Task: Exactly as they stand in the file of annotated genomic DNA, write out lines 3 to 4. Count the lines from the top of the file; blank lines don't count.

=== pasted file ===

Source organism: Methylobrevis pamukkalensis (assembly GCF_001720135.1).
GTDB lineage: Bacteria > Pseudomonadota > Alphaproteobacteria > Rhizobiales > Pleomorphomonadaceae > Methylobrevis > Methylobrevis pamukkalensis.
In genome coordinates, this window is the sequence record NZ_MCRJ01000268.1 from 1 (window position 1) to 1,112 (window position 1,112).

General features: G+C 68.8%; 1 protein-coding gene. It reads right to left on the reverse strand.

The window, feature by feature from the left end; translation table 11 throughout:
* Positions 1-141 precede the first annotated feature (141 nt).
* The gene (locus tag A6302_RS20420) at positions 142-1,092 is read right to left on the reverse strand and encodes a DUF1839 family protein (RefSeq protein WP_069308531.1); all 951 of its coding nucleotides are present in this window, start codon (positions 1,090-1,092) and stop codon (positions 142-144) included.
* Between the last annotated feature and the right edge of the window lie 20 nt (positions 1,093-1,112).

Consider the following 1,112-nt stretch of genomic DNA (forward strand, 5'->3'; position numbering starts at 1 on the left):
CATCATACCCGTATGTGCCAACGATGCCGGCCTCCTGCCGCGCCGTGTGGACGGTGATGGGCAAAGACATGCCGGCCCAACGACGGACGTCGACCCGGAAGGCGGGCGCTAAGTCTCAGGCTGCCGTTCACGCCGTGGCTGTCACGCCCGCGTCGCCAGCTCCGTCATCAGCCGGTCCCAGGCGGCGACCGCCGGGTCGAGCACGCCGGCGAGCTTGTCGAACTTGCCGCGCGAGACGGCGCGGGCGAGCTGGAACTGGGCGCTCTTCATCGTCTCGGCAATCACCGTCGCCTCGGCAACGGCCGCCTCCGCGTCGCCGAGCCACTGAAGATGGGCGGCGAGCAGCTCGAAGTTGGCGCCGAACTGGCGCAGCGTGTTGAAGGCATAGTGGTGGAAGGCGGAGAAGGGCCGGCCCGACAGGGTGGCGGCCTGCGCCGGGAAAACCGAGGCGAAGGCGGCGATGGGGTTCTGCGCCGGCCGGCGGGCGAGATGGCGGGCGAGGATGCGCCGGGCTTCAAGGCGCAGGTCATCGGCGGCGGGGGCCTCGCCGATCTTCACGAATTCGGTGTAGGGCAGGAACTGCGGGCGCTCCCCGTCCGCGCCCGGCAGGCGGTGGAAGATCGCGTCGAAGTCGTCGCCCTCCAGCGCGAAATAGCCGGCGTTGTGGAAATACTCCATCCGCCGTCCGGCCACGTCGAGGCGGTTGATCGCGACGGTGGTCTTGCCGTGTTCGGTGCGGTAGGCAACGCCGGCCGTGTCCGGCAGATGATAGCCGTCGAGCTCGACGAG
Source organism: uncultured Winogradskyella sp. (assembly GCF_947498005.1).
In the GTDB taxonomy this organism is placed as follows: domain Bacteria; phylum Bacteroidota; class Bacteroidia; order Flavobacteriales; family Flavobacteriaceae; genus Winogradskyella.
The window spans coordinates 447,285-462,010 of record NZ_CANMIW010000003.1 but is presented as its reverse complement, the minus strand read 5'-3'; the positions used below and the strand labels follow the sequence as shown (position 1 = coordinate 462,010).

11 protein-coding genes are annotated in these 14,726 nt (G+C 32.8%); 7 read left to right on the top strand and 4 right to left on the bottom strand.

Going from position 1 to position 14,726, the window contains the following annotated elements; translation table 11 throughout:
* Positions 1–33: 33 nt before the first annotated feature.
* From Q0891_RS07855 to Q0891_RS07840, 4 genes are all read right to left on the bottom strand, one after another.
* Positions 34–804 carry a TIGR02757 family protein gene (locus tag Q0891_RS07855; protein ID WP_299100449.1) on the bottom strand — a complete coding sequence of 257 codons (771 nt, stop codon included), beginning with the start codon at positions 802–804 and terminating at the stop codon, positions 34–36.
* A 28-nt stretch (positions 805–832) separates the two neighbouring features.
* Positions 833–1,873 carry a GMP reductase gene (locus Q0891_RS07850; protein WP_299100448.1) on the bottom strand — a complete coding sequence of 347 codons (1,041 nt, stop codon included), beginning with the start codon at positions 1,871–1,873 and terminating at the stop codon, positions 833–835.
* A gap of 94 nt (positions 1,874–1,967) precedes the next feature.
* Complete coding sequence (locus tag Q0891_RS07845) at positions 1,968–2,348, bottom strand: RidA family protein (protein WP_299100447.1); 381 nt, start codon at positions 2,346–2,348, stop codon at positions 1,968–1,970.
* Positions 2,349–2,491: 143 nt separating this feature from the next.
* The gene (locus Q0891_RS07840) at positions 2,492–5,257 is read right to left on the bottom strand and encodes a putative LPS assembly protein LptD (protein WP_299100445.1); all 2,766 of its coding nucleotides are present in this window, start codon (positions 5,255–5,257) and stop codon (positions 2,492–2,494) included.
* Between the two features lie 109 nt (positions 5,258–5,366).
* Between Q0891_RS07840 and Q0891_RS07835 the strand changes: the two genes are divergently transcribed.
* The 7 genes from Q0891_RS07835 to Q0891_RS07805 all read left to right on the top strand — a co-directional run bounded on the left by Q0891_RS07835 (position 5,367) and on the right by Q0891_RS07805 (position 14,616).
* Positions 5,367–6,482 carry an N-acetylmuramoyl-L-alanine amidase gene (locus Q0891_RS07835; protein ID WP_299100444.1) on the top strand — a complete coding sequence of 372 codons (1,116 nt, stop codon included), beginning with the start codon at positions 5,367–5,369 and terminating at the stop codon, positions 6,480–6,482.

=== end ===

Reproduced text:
In genome coordinates, this window is the sequence record NZ_MCRJ01000268.1 from 1 (window position 1) to 1,112 (window position 1,112).

General features: G+C 68.8%; 1 protein-coding gene. It reads right to left on the reverse strand.